The above is what my husband refers to as a situation wherein someone behaves jerkily, and you behave in kind. A classic example is a situation that happened to me recently: I entered a performance / sports venue for a free community event, and noticed several unoccupied seats. I made my way to one, and was informed that it, as well as two adjacent seats, were being “saved for my husband”.
Besides the obnoxiousness of seat-saving at such an event, I have to interject here to ask the seat-saver: You can’t be separated from your husband for an hour? Anyway, this is the point at which my husband would simply have walked away, thinking to himself, What a jerk. But not me. With me, it’s a matter of principle; I’m not about to be refused a seat in my own community. So I responded the way I do in seat-saving situations: “I promise I’ll vacate as soon as Husband arrives”. This was met with the catch-all Hebrew phrase *lo na’im li*, which in this case meant, “I’d feel badly”. You’d feel badly? And what about me? I don’t already feel badly being the recipient of your jerkiness?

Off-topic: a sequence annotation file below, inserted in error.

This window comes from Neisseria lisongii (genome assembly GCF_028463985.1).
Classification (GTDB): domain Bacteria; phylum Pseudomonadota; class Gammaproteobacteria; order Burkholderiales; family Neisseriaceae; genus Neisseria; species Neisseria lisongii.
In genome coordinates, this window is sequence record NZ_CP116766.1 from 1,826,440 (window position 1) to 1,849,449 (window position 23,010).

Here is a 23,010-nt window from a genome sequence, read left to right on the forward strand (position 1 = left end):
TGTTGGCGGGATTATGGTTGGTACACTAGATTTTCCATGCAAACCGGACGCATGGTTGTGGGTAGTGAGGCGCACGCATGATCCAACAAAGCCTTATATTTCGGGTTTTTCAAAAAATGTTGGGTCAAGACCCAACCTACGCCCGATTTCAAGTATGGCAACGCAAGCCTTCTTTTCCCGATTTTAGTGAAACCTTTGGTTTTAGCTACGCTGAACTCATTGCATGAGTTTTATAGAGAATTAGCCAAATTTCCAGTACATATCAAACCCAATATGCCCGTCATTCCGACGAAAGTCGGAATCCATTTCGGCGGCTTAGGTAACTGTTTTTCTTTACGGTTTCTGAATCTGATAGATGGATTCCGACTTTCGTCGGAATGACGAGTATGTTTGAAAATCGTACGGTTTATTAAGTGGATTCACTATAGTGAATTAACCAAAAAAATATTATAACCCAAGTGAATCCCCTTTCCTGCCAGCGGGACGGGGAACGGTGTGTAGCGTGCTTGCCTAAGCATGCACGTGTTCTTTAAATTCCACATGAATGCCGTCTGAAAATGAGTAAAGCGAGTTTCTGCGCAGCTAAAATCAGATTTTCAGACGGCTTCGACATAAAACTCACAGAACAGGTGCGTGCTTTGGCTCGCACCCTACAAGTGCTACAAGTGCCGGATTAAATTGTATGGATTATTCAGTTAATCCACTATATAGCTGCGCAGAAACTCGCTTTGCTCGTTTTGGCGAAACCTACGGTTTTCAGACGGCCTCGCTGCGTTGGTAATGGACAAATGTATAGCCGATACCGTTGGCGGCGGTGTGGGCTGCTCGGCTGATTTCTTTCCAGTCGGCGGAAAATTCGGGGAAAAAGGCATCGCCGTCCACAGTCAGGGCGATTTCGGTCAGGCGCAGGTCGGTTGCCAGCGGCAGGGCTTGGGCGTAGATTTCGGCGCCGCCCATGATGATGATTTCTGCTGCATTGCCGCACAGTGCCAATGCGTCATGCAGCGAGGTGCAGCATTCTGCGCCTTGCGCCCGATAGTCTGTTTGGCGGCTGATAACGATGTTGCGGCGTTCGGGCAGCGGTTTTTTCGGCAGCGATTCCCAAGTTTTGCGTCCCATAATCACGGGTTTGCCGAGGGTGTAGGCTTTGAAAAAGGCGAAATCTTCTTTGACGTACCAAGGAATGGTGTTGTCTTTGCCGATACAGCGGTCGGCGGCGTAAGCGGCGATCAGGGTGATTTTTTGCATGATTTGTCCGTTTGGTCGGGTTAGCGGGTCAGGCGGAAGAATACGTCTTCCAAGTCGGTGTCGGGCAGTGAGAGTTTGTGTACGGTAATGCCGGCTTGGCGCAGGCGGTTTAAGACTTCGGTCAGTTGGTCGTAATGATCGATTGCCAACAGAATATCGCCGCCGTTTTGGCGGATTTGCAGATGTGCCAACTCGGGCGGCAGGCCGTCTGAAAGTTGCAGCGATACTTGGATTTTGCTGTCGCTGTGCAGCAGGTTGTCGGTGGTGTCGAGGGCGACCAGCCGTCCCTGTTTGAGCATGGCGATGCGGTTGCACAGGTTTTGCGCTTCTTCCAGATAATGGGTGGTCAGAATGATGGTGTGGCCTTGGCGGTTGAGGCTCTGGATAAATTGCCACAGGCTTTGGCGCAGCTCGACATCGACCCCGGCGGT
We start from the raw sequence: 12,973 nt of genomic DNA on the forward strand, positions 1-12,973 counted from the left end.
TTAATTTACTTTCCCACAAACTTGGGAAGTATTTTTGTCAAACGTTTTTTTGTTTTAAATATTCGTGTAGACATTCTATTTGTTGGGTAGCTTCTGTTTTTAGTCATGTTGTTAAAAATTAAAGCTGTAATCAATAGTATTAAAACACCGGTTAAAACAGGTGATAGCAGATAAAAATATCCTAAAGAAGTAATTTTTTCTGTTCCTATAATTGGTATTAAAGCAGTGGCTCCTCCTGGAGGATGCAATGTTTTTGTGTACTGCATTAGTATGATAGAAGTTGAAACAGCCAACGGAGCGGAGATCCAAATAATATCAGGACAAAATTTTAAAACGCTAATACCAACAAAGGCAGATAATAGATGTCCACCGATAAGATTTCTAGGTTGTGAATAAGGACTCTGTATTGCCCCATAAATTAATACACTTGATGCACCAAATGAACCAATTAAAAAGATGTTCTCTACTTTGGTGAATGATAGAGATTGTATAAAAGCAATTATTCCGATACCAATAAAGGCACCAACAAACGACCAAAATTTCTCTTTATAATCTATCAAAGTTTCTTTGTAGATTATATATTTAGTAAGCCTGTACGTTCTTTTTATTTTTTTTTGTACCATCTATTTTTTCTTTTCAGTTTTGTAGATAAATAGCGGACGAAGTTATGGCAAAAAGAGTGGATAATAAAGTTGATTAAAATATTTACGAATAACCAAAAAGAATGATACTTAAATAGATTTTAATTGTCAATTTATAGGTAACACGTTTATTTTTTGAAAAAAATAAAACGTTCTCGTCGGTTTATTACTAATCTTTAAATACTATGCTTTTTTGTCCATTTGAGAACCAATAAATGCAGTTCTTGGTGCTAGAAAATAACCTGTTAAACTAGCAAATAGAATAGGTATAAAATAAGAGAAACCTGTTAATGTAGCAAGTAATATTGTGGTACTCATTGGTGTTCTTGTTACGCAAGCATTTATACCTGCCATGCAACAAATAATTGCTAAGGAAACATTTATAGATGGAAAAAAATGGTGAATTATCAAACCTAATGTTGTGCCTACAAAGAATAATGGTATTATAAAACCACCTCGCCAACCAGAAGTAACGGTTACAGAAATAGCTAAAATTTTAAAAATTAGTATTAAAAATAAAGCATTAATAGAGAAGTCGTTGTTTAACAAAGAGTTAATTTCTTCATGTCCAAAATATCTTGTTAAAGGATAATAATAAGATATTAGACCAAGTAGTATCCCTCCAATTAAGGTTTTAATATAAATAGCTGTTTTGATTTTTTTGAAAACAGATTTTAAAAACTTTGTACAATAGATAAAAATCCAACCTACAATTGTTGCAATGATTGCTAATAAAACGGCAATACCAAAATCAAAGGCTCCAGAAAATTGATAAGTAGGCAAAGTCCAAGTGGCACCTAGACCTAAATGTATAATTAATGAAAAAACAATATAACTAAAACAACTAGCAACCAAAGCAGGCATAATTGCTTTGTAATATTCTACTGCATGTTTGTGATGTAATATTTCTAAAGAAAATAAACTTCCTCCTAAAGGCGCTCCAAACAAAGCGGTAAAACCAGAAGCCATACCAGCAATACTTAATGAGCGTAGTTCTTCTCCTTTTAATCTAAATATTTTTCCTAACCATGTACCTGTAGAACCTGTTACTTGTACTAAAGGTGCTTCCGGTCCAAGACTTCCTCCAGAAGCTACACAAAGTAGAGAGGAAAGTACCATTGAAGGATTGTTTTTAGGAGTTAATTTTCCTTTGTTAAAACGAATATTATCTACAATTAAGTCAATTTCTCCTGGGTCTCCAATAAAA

Well I know you’re in suspense. OK: I sat down in one of the saved seats, and guess what? Husband never showed up. This has happened to me about half a dozen times. My favorite is at a beach or pool, when a large group cops a dozen chairs, places a towel on each, and proceeds to go swim or get refreshments, not returning for hours. Usually at least half the chairs are never sat in. But try to take one at your peril. God forbid two towels should share one beach chair!